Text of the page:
I reached Gangtok at 19.15. The journey was full of interrogations by the family that had hired the cab. Where do you come from? Why are you alone? When is your birthday ? ( I have no clue how the last question was even relevant). I met Sonam and was told that his mom had made dinner for us. Dinner was amazing - pork curry and rice. Now I am at Sonam's house, the guest room on the top floor that overlooks a smallish forest of bamboo. Beyond the forest, the river flows down in the valley. At this time of the night, you can hear the murmurs from the river as they ride the breeze that rustles the bamboo shoots.

Tomorrow I'll be meeting Gary,Ashi and some more friends in the evening for a smallish party before I leave Gangtok. Sonam tells me that a local band will be playing Dylan, Clapton, CCR and the likes at the joint.

Sikkim, timilai maya garchu.

This post triggered off my memories.

Wednesday, 29 April 2009

Diet Politik

Why do vegetarians assume that it is perfectly acceptable to entertain non vegetarian guests/friends with strictly vegetarian cuisine? Yes, we (the non vegetarians) are a more inclusive group when it comes to food we eat. But assuming that we would not want to continue our heathen carnivorous ways because we have the pleasure of your saintly company is pushing it a bit too far.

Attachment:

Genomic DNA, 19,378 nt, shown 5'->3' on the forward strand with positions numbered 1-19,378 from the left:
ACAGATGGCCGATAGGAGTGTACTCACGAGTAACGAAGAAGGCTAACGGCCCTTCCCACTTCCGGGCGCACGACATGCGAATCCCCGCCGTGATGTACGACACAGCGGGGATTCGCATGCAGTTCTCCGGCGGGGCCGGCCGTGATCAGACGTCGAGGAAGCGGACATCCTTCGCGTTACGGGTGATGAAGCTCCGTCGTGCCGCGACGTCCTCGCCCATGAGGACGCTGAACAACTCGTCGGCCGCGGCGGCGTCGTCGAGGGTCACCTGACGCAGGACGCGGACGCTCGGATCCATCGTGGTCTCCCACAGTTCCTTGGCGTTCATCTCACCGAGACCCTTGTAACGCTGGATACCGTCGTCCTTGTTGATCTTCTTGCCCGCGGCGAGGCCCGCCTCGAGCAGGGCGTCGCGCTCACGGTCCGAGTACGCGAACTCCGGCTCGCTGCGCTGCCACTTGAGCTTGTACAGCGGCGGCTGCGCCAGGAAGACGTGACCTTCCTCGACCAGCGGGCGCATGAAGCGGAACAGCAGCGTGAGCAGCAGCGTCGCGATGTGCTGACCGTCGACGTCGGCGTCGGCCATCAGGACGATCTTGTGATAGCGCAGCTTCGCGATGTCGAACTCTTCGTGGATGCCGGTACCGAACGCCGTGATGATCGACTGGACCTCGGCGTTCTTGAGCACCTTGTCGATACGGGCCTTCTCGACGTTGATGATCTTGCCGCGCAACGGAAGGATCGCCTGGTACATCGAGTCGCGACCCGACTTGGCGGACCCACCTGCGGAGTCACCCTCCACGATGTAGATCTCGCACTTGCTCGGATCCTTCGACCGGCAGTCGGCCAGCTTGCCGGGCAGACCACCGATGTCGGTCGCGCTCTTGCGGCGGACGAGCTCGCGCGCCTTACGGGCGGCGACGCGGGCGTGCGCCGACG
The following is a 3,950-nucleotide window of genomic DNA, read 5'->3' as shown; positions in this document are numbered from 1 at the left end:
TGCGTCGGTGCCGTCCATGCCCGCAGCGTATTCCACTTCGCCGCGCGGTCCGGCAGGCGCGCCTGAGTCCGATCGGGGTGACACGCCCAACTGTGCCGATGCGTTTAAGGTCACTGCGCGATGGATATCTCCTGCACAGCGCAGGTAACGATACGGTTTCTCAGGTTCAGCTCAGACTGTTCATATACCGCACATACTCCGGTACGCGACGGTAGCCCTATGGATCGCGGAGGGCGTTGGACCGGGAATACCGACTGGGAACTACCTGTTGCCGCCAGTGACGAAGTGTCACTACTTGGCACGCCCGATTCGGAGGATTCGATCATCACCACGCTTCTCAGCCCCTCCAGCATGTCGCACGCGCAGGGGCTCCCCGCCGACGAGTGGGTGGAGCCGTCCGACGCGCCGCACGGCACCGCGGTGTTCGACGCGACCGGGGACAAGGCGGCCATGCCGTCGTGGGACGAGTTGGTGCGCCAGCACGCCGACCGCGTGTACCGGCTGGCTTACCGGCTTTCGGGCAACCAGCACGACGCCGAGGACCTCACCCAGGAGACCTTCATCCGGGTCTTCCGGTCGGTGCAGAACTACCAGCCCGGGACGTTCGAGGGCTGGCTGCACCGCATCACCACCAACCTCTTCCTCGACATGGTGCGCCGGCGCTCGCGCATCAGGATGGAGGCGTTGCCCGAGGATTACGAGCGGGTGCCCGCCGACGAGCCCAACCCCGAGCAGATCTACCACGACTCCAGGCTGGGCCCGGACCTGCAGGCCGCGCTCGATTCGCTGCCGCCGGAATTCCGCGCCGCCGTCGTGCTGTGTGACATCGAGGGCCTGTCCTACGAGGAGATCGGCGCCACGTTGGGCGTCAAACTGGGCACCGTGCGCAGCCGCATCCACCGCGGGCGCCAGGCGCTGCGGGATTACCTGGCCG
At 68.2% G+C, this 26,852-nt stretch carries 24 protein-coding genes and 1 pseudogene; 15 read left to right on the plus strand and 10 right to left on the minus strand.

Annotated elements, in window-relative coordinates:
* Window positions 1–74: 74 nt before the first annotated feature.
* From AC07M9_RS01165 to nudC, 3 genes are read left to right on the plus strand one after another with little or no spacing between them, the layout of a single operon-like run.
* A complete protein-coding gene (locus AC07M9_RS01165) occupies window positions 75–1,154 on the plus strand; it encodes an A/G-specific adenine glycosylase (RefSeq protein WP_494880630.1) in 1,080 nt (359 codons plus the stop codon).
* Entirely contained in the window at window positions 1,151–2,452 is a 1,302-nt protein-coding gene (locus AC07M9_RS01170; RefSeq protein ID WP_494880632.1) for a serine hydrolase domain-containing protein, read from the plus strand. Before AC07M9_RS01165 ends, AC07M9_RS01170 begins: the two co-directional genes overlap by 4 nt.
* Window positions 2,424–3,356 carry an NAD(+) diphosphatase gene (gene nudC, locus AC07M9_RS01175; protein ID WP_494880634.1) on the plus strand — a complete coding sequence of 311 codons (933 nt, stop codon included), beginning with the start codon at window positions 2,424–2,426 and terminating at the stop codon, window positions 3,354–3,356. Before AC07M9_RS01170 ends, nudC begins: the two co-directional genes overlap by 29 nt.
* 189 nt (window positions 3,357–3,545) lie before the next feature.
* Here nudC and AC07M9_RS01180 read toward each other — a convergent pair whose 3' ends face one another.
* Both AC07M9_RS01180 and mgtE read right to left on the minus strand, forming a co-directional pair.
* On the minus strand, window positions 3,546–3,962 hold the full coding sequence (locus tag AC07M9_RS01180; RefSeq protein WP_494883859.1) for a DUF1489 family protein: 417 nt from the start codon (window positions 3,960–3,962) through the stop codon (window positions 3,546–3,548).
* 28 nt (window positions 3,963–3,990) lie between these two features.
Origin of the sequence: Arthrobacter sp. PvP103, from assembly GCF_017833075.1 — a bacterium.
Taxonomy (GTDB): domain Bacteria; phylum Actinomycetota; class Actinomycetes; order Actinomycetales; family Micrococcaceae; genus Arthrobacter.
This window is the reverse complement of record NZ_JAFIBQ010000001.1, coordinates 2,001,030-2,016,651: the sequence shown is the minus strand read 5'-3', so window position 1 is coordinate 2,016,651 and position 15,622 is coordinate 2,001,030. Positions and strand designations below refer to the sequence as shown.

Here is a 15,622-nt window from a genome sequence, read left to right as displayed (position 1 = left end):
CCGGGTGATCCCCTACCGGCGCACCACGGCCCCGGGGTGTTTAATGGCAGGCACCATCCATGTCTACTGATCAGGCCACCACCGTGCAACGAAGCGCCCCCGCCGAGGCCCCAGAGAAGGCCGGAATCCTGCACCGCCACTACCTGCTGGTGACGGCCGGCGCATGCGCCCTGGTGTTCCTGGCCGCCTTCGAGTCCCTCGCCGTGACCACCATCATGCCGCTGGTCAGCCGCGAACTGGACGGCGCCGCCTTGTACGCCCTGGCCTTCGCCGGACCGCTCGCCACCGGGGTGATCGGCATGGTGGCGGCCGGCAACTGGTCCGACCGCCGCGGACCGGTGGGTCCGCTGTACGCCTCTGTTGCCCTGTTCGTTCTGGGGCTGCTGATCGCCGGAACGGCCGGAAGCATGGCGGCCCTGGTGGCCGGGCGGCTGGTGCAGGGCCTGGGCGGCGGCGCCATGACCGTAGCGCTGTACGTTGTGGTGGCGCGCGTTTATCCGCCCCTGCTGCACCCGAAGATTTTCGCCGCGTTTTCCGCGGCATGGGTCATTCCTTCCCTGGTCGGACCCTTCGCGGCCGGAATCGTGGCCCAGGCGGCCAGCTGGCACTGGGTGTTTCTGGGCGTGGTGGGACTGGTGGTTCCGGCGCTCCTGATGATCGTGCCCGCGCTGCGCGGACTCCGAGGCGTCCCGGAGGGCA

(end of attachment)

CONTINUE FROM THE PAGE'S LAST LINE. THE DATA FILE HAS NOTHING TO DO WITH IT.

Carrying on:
Would you like it if I turned the tables on you? Would you be as gracious if I called you home and offered you only kebabs and bacon?

Your saintly souls ( God bless them) are sensitive to the needs of all living things (somehow excluding plants and fungi from the scheme, which are living things too, the latter being akin to animals ). Yet you choose to be insensitive to the dietary preferences of others.
Now do not get me wrong here, my satvik friend. I understand your need to be more sensitive to some living things and less to some others.

All living things are equal. But some are more equal than others.

All I ask is that you ask me rather than assuming that I shall see the light by the grace of your company. And do not try to guide me to a better life through your words of wisdom. Leave your Veg man's burden at home.

Freedom of choice is the least you can offer, yes?

Sunday, 19 April 2009

Mannequin point a.k.a Romantic Rockbottom